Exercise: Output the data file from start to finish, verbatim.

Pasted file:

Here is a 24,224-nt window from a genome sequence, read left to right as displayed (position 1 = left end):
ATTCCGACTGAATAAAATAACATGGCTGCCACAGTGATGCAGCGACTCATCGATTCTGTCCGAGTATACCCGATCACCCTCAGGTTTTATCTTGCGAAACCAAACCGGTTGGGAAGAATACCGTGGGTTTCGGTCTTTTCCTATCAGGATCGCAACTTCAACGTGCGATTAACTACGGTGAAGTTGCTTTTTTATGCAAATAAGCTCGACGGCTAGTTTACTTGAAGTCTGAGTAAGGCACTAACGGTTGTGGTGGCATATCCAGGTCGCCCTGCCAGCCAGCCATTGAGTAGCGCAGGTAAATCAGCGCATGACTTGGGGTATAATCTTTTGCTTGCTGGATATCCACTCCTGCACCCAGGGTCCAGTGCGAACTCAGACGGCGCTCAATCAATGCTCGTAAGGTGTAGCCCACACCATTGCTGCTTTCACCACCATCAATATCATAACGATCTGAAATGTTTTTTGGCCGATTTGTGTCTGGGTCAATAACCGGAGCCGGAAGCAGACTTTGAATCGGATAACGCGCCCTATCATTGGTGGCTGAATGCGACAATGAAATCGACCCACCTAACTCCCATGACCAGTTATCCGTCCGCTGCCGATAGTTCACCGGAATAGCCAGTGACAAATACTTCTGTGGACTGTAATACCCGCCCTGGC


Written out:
Here is a 24,224-nt window from a genome sequence, read left to right as displayed (position 1 = left end):
ATTCCGACTGAATAAAATAACATGGCTGCCACAGTGATGCAGCGACTCATCGATTCTGTCCGAGTATACCCGATCACCCTCAGGTTTTATCTTGCGAAACCAAACCGGTTGGGAAGAATACCGTGGGTTTCGGTCTTTTCCTATCAGGATCGCAACTTCAACGTGCGATTAACTACGGTGAAGTTGCTTTTTTATGCAAATAAGCTCGACGGCTAGTTTACTTGAAGTCTGAGTAAGGCACTAACGGTTGTGGTGGCATATCCAGGTCGCCCTGCCAGCCAGCCATTGAGTAGCGCAGGTAAATCAGCGCATGACTTGGGGTATAATCTTTTGCTTGCTGGATATCCACTCCTGCACCCAGGGTCCAGTGCGAACTCAGACGGCGCTCAATCAATGCTCGTAAGGTGTAGCCCACACCATTGCTGCTTTCACCACCATCAATATCATAACGATCTGAAATGTTTTTTGGCCGATTTGTGTCTGGGTCAATAACCGGAGCCGGAAGCAGACTTTGAATCGGATAACGCGCCCTATCATTGGTGGCTGAATGCGACAATGAAATCGACCCACCTAACTCCCATGACCAGTTATCCGTCCGCTGCCGATAGTTCACCGGAATAGCCAGTGACAAATACTTCTGTGGACTGTAATACCCGCCCTGGC